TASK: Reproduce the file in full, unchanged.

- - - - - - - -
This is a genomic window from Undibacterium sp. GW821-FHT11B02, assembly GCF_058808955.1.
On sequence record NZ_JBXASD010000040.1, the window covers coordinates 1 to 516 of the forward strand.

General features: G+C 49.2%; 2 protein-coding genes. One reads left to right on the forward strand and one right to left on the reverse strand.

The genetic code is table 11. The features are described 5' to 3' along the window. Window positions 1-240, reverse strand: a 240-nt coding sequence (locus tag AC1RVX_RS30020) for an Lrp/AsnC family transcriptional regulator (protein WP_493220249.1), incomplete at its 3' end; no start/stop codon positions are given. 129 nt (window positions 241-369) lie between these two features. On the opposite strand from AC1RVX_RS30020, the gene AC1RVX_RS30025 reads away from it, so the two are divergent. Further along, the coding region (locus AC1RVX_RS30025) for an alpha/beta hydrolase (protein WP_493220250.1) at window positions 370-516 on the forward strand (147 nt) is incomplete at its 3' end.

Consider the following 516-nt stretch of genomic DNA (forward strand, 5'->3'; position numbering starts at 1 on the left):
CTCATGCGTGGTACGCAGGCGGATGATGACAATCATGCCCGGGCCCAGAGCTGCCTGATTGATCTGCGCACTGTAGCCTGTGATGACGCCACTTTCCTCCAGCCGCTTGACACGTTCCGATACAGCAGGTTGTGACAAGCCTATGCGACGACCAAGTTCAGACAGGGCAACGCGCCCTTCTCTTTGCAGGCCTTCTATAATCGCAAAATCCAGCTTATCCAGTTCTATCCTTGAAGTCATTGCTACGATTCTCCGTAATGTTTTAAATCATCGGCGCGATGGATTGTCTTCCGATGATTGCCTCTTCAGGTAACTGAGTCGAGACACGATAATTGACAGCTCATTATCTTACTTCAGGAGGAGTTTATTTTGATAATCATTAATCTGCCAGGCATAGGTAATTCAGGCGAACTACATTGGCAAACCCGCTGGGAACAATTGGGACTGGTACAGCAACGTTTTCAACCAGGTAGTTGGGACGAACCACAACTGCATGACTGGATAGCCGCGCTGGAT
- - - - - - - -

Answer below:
This is a genomic window from Undibacterium sp. GW821-FHT11B02, assembly GCF_058808955.1.
On sequence record NZ_JBXASD010000040.1, the window covers coordinates 1 to 516 of the forward strand.

General features: G+C 49.2%; 2 protein-coding genes. One reads left to right on the forward strand and one right to left on the reverse strand.

The genetic code is table 11. The features are described 5' to 3' along the window. Window positions 1-240, reverse strand: a 240-nt coding sequence (locus tag AC1RVX_RS30020) for an Lrp/AsnC family transcriptional regulator (protein WP_493220249.1), incomplete at its 3' end; no start/stop codon positions are given. 129 nt (window positions 241-369) lie between these two features. On the opposite strand from AC1RVX_RS30020, the gene AC1RVX_RS30025 reads away from it, so the two are divergent. Further along, the coding region (locus AC1RVX_RS30025) for an alpha/beta hydrolase (protein WP_493220250.1) at window positions 370-516 on the forward strand (147 nt) is incomplete at its 3' end.

Consider the following 516-nt stretch of genomic DNA (forward strand, 5'->3'; position numbering starts at 1 on the left):
CTCATGCGTGGTACGCAGGCGGATGATGACAATCATGCCCGGGCCCAGAGCTGCCTGATTGATCTGCGCACTGTAGCCTGTGATGACGCCACTTTCCTCCAGCCGCTTGACACGTTCCGATACAGCAGGTTGTGACAAGCCTATGCGACGACCAAGTTCAGACAGGGCAACGCGCCCTTCTCTTTGCAGGCCTTCTATAATCGCAAAATCCAGCTTATCCAGTTCTATCCTTGAAGTCATTGCTACGATTCTCCGTAATGTTTTAAATCATCGGCGCGATGGATTGTCTTCCGATGATTGCCTCTTCAGGTAACTGAGTCGAGACACGATAATTGACAGCTCATTATCTTACTTCAGGAGGAGTTTATTTTGATAATCATTAATCTGCCAGGCATAGGTAATTCAGGCGAACTACATTGGCAAACCCGCTGGGAACAATTGGGACTGGTACAGCAACGTTTTCAACCAGGTAGTTGGGACGAACCACAACTGCATGACTGGATAGCCGCGCTGGAT